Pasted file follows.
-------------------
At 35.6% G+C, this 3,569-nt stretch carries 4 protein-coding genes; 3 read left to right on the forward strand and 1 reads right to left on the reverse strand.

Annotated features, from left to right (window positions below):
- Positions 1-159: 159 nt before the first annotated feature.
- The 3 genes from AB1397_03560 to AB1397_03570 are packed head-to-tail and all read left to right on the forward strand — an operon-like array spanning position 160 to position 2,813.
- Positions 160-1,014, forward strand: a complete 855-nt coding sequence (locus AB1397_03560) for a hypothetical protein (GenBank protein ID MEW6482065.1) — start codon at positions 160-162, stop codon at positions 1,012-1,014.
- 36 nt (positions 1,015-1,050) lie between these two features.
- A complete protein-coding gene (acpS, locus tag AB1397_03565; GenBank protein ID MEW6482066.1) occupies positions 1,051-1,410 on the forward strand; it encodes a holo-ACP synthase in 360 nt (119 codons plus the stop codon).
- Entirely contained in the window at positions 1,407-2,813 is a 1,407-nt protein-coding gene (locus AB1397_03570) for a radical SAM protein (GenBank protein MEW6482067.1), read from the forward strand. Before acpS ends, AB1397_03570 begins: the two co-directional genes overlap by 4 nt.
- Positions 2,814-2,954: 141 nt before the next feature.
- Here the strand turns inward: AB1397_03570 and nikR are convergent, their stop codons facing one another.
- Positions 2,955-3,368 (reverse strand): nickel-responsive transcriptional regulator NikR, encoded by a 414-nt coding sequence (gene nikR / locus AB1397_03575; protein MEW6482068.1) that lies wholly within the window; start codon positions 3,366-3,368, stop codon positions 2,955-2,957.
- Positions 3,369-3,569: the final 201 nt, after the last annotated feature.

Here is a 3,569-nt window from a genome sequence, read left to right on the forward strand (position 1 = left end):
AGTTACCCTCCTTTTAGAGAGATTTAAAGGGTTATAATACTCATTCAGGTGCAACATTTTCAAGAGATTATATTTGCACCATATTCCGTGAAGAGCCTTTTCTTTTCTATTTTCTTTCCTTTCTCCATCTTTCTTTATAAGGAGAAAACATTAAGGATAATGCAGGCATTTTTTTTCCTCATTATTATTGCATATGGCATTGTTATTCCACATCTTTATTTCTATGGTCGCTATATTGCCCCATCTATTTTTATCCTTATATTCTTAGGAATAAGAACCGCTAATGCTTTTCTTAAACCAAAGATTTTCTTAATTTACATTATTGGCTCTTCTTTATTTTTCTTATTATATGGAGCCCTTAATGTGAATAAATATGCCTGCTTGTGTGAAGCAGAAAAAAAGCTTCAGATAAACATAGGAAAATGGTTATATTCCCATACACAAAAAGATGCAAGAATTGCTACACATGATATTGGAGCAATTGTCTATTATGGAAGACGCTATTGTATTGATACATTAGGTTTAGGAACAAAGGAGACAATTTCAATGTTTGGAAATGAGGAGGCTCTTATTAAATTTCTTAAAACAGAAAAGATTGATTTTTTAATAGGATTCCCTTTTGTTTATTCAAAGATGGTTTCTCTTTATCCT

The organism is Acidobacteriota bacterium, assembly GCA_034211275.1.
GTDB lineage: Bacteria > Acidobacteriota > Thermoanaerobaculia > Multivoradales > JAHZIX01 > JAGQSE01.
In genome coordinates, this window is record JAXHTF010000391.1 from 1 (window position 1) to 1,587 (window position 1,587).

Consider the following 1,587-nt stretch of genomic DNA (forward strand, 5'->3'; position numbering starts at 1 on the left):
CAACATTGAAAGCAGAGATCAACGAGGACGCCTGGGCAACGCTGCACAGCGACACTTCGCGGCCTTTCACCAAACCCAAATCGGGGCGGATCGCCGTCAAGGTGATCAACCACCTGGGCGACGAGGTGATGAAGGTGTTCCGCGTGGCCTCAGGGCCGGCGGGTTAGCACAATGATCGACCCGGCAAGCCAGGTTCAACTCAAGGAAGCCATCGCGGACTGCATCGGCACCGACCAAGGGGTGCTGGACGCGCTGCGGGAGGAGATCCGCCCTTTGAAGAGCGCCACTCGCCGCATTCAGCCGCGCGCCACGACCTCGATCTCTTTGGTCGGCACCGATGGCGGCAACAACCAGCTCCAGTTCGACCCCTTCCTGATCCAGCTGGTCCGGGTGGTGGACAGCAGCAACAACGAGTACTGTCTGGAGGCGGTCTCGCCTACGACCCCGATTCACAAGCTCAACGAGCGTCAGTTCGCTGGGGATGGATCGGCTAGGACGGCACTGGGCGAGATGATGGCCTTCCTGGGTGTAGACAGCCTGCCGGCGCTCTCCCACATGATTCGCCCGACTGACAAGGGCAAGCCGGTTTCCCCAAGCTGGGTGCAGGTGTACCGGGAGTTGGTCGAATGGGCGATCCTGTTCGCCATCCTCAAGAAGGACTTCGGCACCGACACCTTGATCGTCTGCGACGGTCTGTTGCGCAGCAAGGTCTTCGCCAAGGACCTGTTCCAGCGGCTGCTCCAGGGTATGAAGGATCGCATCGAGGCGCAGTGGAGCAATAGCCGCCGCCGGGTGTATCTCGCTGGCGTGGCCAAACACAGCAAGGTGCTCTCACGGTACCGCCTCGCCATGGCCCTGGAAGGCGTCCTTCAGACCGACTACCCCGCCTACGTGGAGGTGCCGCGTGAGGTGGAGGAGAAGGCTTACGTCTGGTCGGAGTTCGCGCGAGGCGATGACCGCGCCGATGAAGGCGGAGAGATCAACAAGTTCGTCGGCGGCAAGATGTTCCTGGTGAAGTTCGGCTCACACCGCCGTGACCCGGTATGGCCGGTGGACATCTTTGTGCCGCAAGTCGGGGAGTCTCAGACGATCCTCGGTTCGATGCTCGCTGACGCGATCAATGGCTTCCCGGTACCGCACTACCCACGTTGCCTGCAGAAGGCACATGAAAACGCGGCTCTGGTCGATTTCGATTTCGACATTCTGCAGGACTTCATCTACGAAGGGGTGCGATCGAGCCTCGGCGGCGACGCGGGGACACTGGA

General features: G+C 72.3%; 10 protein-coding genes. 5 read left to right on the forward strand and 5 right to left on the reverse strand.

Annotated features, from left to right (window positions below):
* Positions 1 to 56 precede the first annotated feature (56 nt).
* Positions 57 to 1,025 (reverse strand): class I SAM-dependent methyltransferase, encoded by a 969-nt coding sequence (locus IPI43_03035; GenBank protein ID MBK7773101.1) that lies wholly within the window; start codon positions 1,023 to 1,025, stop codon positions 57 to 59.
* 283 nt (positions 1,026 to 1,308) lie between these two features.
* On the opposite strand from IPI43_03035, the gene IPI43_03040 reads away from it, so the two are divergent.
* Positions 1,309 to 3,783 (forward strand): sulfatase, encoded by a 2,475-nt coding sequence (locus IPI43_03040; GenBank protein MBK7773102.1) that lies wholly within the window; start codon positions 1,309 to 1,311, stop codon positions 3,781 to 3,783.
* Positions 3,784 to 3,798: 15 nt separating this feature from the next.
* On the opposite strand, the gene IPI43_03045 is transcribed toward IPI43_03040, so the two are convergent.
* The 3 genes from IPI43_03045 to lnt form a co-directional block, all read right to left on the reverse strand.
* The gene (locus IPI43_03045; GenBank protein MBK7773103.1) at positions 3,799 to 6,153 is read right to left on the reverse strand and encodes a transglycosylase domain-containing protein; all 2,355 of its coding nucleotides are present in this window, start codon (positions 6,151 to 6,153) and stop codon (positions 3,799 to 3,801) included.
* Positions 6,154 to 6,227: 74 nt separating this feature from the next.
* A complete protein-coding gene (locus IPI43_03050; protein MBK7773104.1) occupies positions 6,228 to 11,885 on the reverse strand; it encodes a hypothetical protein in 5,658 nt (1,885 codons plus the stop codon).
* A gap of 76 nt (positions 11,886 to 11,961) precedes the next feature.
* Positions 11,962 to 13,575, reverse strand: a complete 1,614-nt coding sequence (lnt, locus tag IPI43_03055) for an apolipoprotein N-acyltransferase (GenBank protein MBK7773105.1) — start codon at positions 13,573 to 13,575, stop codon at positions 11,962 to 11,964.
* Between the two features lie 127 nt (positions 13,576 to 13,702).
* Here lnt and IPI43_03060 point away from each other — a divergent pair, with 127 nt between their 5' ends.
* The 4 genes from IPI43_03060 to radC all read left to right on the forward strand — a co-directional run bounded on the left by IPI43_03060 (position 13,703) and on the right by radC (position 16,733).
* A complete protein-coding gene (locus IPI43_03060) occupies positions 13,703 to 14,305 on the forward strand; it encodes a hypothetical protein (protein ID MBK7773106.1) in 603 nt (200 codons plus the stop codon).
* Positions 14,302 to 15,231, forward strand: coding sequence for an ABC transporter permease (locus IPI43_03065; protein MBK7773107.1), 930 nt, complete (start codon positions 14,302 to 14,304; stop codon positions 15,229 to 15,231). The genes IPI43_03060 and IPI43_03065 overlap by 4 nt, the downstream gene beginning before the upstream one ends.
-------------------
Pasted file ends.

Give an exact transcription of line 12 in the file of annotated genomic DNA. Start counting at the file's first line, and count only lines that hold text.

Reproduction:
- Positions 3,369-3,569: the final 201 nt, after the last annotated feature.